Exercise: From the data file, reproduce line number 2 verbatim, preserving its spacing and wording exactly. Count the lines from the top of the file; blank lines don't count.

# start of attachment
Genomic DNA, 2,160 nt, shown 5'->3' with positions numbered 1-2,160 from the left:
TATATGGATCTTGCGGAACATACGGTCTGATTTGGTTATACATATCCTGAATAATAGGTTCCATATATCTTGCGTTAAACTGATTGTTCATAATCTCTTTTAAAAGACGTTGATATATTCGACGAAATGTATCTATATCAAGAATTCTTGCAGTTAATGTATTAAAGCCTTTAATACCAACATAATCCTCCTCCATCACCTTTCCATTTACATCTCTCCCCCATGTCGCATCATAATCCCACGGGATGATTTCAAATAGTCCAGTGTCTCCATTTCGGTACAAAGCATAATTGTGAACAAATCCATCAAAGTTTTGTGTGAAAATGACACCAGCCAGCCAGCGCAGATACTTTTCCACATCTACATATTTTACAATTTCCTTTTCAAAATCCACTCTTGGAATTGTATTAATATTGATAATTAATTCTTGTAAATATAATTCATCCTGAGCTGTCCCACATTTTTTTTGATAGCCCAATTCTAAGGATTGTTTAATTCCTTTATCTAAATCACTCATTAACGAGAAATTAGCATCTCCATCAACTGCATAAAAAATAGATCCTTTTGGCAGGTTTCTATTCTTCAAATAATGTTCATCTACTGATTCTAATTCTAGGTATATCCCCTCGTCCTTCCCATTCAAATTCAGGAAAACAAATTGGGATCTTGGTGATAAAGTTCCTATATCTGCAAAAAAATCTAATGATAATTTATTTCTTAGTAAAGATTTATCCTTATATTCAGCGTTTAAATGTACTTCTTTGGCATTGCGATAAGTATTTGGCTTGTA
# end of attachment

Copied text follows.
TATATGGATCTTGCGGAACATACGGTCTGATTTGGTTATACATATCCTGAATAATAGGTTCCATATATCTTGCGTTAAACTGATTGTTCATAATCTCTTTTAAAAGACGTTGATATATTCGACGAAATGTATCTATATCAAGAATTCTTGCAGTTAATGTATTAAAGCCTTTAATACCAACATAATCCTCCTCCATCACCTTTCCATTTACATCTCTCCCCCATGTCGCATCATAATCCCACGGGATGATTTCAAATAGTCCAGTGTCTCCATTTCGGTACAAAGCATAATTGTGAACAAATCCATCAAAGTTTTGTGTGAAAATGACACCAGCCAGCCAGCGCAGATACTTTTCCACATCTACATATTTTACAATTTCCTTTTCAAAATCCACTCTTGGAATTGTATTAATATTGATAATTAATTCTTGTAAATATAATTCATCCTGAGCTGTCCCACATTTTTTTTGATAGCCCAATTCTAAGGATTGTTTAATTCCTTTATCTAAATCACTCATTAACGAGAAATTAGCATCTCCATCAACTGCATAAAAAATAGATCCTTTTGGCAGGTTTCTATTCTTCAAATAATGTTCATCTACTGATTCTAATTCTAGGTATATCCCCTCGTCCTTCCCATTCAAATTCAGGAAAACAAATTGGGATCTTGGTGATAAAGTTCCTATATCTGCAAAAAAATCTAATGATAATTTATTTCTTAGTAAAGATTTATCCTTATATTCAGCGTTTAAATGTACTTCTTTGGCATTGCGATAAGTATTTGGCTTGTA